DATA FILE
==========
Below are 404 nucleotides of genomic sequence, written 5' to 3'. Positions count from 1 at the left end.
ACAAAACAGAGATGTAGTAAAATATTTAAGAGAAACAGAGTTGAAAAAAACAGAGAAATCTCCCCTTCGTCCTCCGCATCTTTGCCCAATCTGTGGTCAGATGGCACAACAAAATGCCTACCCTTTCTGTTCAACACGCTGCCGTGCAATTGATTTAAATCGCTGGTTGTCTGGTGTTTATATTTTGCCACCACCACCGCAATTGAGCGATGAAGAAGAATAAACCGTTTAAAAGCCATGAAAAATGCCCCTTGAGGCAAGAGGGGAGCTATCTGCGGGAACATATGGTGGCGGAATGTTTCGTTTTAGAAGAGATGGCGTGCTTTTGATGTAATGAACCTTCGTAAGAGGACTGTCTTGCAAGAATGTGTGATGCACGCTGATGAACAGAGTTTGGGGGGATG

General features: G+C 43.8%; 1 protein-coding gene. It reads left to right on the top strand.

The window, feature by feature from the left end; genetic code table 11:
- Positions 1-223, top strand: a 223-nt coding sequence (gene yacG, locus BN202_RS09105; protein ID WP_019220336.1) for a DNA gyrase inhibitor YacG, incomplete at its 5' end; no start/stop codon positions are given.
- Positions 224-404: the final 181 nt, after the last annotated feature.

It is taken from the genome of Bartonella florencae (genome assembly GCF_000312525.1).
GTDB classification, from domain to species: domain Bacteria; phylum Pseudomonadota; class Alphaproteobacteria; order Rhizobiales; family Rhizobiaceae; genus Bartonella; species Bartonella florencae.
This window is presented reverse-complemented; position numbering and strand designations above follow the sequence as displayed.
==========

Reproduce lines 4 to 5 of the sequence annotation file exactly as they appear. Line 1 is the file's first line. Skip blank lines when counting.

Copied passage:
The window, feature by feature from the left end; genetic code table 11:
- Positions 1-223, top strand: a 223-nt coding sequence (gene yacG, locus BN202_RS09105; protein ID WP_019220336.1) for a DNA gyrase inhibitor YacG, incomplete at its 5' end; no start/stop codon positions are given.